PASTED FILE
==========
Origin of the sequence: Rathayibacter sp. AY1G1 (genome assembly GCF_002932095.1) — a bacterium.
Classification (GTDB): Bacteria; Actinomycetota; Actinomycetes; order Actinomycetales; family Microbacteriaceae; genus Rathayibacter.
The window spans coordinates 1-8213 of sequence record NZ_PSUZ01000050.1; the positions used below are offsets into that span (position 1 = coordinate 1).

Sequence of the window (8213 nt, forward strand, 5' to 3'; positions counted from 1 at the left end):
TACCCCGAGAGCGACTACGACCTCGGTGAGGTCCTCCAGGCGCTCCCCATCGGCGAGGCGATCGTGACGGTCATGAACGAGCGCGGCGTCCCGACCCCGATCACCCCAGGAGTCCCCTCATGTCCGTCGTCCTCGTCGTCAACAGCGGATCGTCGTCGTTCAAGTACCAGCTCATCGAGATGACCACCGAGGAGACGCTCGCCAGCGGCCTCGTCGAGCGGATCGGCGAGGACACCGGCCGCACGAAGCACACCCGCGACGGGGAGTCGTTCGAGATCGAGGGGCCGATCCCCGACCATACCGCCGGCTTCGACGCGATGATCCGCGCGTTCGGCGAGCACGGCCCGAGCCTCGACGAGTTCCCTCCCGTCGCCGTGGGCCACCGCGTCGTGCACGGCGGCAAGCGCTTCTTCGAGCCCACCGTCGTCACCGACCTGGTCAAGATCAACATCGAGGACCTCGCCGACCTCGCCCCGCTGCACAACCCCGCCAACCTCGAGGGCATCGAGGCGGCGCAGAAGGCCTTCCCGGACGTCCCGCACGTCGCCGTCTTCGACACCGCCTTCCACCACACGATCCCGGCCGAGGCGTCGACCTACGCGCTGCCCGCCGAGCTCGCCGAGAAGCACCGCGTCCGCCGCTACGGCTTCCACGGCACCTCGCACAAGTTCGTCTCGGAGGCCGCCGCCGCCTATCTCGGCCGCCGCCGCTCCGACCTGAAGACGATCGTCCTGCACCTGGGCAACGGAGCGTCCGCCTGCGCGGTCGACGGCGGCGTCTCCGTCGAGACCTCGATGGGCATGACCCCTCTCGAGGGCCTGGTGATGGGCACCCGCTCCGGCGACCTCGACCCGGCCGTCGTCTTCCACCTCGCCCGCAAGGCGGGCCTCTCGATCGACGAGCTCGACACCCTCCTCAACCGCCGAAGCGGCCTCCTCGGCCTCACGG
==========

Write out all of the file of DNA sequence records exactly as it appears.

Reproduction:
Origin of the sequence: Rathayibacter sp. AY1G1 (genome assembly GCF_002932095.1) — a bacterium.
Classification (GTDB): Bacteria; Actinomycetota; Actinomycetes; order Actinomycetales; family Microbacteriaceae; genus Rathayibacter.
The window spans coordinates 1-8213 of sequence record NZ_PSUZ01000050.1; the positions used below are offsets into that span (position 1 = coordinate 1).

Sequence of the window (8213 nt, forward strand, 5' to 3'; positions counted from 1 at the left end):
TACCCCGAGAGCGACTACGACCTCGGTGAGGTCCTCCAGGCGCTCCCCATCGGCGAGGCGATCGTGACGGTCATGAACGAGCGCGGCGTCCCGACCCCGATCACCCCAGGAGTCCCCTCATGTCCGTCGTCCTCGTCGTCAACAGCGGATCGTCGTCGTTCAAGTACCAGCTCATCGAGATGACCACCGAGGAGACGCTCGCCAGCGGCCTCGTCGAGCGGATCGGCGAGGACACCGGCCGCACGAAGCACACCCGCGACGGGGAGTCGTTCGAGATCGAGGGGCCGATCCCCGACCATACCGCCGGCTTCGACGCGATGATCCGCGCGTTCGGCGAGCACGGCCCGAGCCTCGACGAGTTCCCTCCCGTCGCCGTGGGCCACCGCGTCGTGCACGGCGGCAAGCGCTTCTTCGAGCCCACCGTCGTCACCGACCTGGTCAAGATCAACATCGAGGACCTCGCCGACCTCGCCCCGCTGCACAACCCCGCCAACCTCGAGGGCATCGAGGCGGCGCAGAAGGCCTTCCCGGACGTCCCGCACGTCGCCGTCTTCGACACCGCCTTCCACCACACGATCCCGGCCGAGGCGTCGACCTACGCGCTGCCCGCCGAGCTCGCCGAGAAGCACCGCGTCCGCCGCTACGGCTTCCACGGCACCTCGCACAAGTTCGTCTCGGAGGCCGCCGCCGCCTATCTCGGCCGCCGCCGCTCCGACCTGAAGACGATCGTCCTGCACCTGGGCAACGGAGCGTCCGCCTGCGCGGTCGACGGCGGCGTCTCCGTCGAGACCTCGATGGGCATGACCCCTCTCGAGGGCCTGGTGATGGGCACCCGCTCCGGCGACCTCGACCCGGCCGTCGTCTTCCACCTCGCCCGCAAGGCGGGCCTCTCGATCGACGAGCTCGACACCCTCCTCAACCGCCGAAGCGGCCTCCTCGGCCTCACGG